[Article by Laura Agustin in response to a book written by Swedish anti-prostitution propagandist Kajsa Ekis Ekmans]
Ordinarily I avoid ideological debates, but this time I had to chime in, because the author of a nutty Swedish book actually lied about me in it. I don’t mean she distorted my ideas – that is conventional amongst feminists who feel they are engaged in a battle to the death about prostitution. No, this was a lie about me and my life: she described me as an employee of the Network for Sex Work Projects, and the company publishing her book didn’t get anyone to check her facts – even about living people, which is reprehensible. Since I am independent with a highly precarious income, and because my opinions are only my own, I could not allow the lie to go uncontested.
The book’s an attack on two activities: commercial sex and surrogate motherhood. The drivel about me is a very small part of the book, which also provides an egregiously selective and ideologically driven version of the history of sex worker rights movements. I decided to use the publishing opportunity to provide a more honest, if still very brief, version, complete with links to the evidence – probably the first such thing published in Sweden. The original book title can’t be translated exactly but means something like Being and Being a Product – the idea of commodification. Continue reading
From Laura Agustin’s Border Thinking
Men and football: the assumption that these make a super-volatile combination that will lead to violence against women is everywhere, yet there is no real research backing it up. It feels intuitive, something like Oh my god, they get so worked up and nationalistic at those matches, they scream and take off their shirts, and look at how some hooligans bash each other, and they get so drunk they don’t know what they’re doing. Okay, but the connexion with sex is? Some think that these activities involve a rise in testosterone, which could mean fans become rapacious about wanting to have sex, and in their blind fervour go racing off to fuck anything in sight. Or, correlations have been made between drinking alcohol in heavy quantities and becoming aggressive – for some people, not all – but the aggression usually comes in the form of fighting amongst other drinking men. Or is the idea that some general amoral, violent side rises up via the enthusiasm for sport in a way that makes fans want to grab women? Sometimes the assumption is just that when bunches of guys get together they are liable to run amok. The World Cup is feared to bring out the worst in its fans.
It’s muddled thinking, however. Stag parties, in which groups of men ritualistically drink and whoop it up together, often have a sexual element, but that usually consists of …
Read the rest at Border Thinking
Taking the Crime out of Sex Work
Thursday May 13, 2010
Decriminalisation of New Zealand’s sex industry has resulted in safer, healthier sex workers, a new book by University of Otago, Christchurch, researcher Gillian Abel shows.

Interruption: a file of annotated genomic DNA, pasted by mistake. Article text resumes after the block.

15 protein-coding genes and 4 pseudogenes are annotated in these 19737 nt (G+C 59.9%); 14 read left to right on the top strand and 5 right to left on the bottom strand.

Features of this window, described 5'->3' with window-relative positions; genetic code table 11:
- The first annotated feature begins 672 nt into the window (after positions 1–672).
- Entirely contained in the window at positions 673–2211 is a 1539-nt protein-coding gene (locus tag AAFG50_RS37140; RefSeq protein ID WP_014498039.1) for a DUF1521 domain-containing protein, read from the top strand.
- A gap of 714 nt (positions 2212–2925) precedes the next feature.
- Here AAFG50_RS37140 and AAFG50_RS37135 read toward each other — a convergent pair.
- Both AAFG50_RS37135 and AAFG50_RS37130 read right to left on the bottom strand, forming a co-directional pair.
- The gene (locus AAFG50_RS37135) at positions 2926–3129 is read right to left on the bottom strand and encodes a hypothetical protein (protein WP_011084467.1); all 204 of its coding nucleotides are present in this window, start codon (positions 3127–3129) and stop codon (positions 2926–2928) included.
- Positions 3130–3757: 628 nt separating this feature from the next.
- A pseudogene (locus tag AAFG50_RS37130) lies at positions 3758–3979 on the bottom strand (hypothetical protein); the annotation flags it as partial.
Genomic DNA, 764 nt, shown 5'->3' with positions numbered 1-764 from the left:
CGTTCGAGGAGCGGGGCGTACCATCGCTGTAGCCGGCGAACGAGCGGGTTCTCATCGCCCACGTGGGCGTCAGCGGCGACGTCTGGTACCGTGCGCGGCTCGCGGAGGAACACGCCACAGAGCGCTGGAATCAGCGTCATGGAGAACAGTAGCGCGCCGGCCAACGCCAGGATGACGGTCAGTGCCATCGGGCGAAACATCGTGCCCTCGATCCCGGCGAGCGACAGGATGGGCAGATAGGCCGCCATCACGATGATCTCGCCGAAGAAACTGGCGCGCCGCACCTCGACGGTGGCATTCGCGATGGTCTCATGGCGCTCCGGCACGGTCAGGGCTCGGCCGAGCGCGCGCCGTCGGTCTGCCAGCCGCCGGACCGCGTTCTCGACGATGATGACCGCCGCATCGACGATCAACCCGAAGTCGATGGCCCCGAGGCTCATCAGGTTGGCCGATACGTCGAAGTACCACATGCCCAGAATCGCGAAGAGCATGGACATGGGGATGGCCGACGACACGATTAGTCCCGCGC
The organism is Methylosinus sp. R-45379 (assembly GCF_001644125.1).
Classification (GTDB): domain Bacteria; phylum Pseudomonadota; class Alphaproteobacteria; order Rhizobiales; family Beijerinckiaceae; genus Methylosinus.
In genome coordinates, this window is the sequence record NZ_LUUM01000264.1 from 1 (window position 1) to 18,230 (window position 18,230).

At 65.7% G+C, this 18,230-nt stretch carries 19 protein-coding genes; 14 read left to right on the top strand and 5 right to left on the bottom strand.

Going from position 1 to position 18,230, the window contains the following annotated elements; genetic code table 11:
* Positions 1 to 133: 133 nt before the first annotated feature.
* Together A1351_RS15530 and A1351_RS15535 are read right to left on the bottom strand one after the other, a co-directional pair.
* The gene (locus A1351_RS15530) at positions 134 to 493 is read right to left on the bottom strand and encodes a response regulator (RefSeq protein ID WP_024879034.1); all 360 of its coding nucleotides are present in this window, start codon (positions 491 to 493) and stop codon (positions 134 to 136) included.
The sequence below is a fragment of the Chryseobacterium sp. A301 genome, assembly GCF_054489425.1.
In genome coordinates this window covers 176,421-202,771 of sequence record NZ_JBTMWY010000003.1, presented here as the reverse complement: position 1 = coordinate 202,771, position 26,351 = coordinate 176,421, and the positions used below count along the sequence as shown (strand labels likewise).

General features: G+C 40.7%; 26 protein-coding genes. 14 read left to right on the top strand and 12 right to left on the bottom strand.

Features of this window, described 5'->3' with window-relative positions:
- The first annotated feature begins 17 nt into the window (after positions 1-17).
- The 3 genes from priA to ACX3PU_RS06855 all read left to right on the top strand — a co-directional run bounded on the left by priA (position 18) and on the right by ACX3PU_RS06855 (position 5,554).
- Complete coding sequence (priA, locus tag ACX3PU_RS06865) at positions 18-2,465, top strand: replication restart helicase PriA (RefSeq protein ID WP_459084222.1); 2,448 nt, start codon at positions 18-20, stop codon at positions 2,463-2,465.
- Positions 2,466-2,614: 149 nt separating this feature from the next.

Since decriminalisation seven years ago sex workers are more empowered to insist on safe sex, Abel’s book “Taking the crime out of sex work – New Zealand sex workers’ fight for decriminalisation’’ shows.
Abel is a senior lecturer at the University of Otago, Christchurch’s Public Health and General Practice department.
She edited the book with Lisa Fitzgerald (a former Otago University, Christchurch, health promotion lecturer) and Catherine Healy (with Aline Taylor).
They interviewed 772 sex workers for the book. Continue reading
PostDateIcon Thursday, 18 March 2010 16:23 | Print
If you agree to have sex with a sex worker in Italy and for some reason you change your mind and refuse to pay for the services received, you can be charged with rape.
The Cassation Court has upheld a sentence against a sex worker’s client who refused to pay for the sexual services received.
The man will serve a four year prison sentence in addition to paying the sex worker 2000 Euros in damages.
Ms. Pia Covre, President of the Committee for the Civil Rights of Prostitutes (CDCP) expressed satisfaction at the sentence. She said that having sex with a commercial worker without paying for the services received is equivalent to sexual violence.
The Cassation Court has now made it clear that the oral contract between a sex worker and a client must be respected because it is legally binding, Ms. Covre said.
She noted that the ruling is a step towards recognition of an activity which if carried out freely, should be recognized as legal work.
Ms. Covre said that for a long time, many clients of sex workers have been refusing to pay for their services, but it was difficult in the past to convince sex workers to report their clients to the police.
She appreciated the fact that sex workers are now reporting such cases to the police in order to seek justice. This is a sign that sex workers are increasingly becoming aware of their rights and are determined to make sure that they are not violated, Ms. Covre said.
By Stephen Ogongo
See original at Africa News